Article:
Overview – Why Humidify?
Air that is too dry is just as much of a problem as air that is too wet, and in many cases, much more dangerous to people and interior furnishings.
Low humidity can be a serious health risk to people with certain kinds of ailments. Certain kinds of bacteria and viruses are more easily spread in dry conditions; not to mention the pain of dry, itchy skin and the pain of broken chapped lips! Low humidity can cause wood to shrink and splinter, wall paper to come loose, and static electricity to ruin sensitive electronic equipment.
NOTICE: Care must be taken to properly clean any humidification system; a dirty humidifier can be the cause of more health problems than solutions.
Numerous studies done by ASHRAE and other indoor air quality experts, suggest an optimum Rh range of 40 to 60%. Dryer or wetter causes different kinds of problems, at each extreme. See the chart below, based on ASHRAE sponsored research.
There are several ways to add moisture to air. The two main categories are those that add thermal energy to vaporize the water and those that simply spray water through misting nozzles or some sort of evaporation pad and count on natural vaporization to do the rest. Another kind of non-thermal humidifier is the ultrasonic method that uses something like sound waves at an ultrasonic frequency to produce very fine water droplets that resembles fog without the addition of heat. The best method will depend on how much water needs to be vaporized how quickly, and what equipment may already be available to help distribute the moisture.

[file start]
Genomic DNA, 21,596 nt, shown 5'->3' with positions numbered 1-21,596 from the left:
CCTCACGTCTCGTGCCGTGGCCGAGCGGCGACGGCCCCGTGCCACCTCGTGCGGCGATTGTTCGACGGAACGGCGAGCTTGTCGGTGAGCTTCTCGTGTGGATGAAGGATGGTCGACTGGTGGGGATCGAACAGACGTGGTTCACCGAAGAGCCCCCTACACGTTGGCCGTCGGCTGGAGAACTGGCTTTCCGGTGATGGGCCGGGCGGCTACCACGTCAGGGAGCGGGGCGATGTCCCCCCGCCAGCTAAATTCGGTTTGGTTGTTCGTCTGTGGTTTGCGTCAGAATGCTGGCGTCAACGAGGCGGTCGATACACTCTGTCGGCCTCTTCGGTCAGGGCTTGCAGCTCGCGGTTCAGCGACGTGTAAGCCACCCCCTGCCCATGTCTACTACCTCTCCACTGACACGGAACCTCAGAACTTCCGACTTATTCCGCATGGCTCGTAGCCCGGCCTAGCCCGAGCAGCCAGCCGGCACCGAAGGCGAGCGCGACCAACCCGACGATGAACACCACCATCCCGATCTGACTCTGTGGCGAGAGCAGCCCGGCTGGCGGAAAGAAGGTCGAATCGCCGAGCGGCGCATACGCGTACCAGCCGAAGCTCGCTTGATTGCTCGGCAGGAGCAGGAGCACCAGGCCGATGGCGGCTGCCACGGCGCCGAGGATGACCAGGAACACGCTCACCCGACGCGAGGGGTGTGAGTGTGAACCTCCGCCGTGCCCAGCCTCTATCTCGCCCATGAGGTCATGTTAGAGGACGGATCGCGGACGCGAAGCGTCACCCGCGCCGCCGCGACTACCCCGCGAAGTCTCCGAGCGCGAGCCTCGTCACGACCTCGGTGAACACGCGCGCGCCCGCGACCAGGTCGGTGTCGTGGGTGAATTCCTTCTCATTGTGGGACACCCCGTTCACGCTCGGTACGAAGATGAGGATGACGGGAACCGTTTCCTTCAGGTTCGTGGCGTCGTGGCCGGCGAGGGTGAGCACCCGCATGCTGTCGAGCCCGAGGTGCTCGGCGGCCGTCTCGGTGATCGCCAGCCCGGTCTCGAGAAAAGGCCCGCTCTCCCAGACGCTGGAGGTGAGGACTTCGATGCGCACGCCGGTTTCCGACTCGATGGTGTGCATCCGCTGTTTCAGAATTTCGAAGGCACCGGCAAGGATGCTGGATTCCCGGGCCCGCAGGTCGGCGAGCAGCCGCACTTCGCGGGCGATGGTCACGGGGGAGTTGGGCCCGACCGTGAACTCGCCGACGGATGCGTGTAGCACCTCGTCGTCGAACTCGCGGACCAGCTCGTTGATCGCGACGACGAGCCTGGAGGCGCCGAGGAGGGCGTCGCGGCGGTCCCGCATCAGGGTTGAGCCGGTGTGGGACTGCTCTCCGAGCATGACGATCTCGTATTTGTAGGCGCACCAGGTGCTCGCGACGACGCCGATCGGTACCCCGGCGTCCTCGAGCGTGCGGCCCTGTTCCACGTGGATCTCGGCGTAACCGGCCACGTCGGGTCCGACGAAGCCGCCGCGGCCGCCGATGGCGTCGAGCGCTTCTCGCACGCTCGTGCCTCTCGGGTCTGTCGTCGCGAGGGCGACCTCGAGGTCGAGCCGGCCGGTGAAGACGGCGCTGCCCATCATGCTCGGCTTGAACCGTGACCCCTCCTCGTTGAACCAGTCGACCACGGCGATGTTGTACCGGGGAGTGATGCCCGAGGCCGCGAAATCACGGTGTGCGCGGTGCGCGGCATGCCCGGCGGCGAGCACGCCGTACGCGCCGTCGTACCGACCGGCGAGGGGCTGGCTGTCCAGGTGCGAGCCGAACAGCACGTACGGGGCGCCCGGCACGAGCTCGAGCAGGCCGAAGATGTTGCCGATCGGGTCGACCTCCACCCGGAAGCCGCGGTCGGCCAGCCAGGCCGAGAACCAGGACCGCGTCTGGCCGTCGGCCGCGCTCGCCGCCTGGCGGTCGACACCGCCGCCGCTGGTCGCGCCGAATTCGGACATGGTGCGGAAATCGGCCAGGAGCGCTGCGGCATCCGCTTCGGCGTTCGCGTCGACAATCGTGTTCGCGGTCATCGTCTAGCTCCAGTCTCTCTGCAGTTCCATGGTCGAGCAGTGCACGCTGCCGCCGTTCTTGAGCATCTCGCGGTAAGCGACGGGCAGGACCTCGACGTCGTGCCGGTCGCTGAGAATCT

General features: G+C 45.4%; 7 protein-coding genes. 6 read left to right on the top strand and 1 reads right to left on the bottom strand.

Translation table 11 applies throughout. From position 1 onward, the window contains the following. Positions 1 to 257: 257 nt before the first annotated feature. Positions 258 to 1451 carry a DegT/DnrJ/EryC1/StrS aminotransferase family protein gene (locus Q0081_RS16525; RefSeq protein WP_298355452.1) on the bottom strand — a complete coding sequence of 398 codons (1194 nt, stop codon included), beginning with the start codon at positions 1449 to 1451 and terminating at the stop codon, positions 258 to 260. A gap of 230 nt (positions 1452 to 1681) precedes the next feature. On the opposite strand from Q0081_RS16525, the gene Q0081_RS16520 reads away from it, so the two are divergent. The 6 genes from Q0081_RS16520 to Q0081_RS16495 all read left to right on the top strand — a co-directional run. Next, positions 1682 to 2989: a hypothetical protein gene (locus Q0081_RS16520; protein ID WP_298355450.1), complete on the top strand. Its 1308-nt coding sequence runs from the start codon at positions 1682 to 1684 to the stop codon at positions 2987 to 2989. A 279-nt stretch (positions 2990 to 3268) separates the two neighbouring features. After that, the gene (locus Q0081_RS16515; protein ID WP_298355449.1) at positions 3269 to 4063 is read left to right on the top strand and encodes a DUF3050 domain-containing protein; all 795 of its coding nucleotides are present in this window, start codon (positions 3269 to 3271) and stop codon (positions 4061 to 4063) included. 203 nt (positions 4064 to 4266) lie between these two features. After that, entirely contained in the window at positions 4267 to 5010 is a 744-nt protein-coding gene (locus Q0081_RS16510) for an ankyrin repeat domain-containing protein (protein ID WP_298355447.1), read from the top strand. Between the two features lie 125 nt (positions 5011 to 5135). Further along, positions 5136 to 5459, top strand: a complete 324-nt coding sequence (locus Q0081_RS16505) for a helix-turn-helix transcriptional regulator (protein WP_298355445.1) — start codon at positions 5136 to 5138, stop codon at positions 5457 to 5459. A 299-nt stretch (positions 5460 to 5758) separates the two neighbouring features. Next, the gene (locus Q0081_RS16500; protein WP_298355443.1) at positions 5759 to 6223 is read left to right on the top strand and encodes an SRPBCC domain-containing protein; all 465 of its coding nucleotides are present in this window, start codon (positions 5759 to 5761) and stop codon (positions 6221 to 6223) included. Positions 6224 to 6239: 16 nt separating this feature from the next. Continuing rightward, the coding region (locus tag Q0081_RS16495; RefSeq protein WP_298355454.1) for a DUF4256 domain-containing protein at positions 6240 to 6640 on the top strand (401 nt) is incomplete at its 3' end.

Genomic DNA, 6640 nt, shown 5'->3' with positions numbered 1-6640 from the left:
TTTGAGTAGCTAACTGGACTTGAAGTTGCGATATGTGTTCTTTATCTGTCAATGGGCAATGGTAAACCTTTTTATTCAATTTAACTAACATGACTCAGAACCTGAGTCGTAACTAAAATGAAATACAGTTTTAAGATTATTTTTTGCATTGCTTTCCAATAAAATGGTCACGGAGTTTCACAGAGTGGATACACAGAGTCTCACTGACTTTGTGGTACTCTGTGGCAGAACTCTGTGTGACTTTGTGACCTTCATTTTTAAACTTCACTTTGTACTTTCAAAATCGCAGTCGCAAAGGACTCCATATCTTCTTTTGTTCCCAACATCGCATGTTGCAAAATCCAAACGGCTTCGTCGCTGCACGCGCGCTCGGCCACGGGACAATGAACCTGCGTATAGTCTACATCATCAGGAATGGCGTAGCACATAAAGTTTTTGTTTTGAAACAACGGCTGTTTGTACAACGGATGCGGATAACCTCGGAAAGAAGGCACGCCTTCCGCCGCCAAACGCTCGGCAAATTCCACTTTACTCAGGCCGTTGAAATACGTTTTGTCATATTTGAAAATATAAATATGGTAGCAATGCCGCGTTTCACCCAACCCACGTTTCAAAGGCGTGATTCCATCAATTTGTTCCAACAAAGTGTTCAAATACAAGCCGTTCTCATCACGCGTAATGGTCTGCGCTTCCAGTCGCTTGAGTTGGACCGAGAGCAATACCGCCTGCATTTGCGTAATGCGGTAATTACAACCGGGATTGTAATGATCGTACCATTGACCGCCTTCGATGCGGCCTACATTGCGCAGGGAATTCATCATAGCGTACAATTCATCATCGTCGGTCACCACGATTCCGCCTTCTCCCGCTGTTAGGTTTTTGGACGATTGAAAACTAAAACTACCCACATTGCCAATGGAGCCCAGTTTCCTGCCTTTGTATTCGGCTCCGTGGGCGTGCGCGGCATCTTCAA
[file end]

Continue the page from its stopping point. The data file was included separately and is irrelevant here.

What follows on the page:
Residential equipment is likely to be either a central furnace mounted unit or a stand-alone cabinet unit located in a central area of the house. Neither of these units use extra input thermal energy to vaporize the water; rather they flow water in a way that allows it to have a lot of contact with dry, moving air so that it readily evaporates.
Water quality is a major issue with humidification equipment. Small units suggest the use of only distilled water; this is much too expensive to be practical for most season-long humidification needs. A humidifier should be easy to clean and/or provide replaceable elements. A dirty humidifier is a known contributor to all kinds of nasty organisms that lead to air quality and health problems.
Furnace mounted humidifiers need to be kept in good working condition. If they are allowed to leak, they can ruin the furnace from rust and other water related problems.
Central humidifiers should be controlled with an accurate humidistat so that only the needed amount of humidity is added. Too much moisture can lead to other problems such as condensation and mold growth. A good setting is 35 – 45% RH.
Too many to list.
For some good information on forced air furnace mounted units, see:
The Carrier web site at www.residential.carrier.com
Source: Text Bob Fegan 12/2008; chart Bob Fegan based on ASHRAE Data and similar charts by ASHRAE, ACCA and others; humidifier graphic from http://houseandhome.msn.com/improve/HOHIntro.aspx?s=Humidifers 10/2003;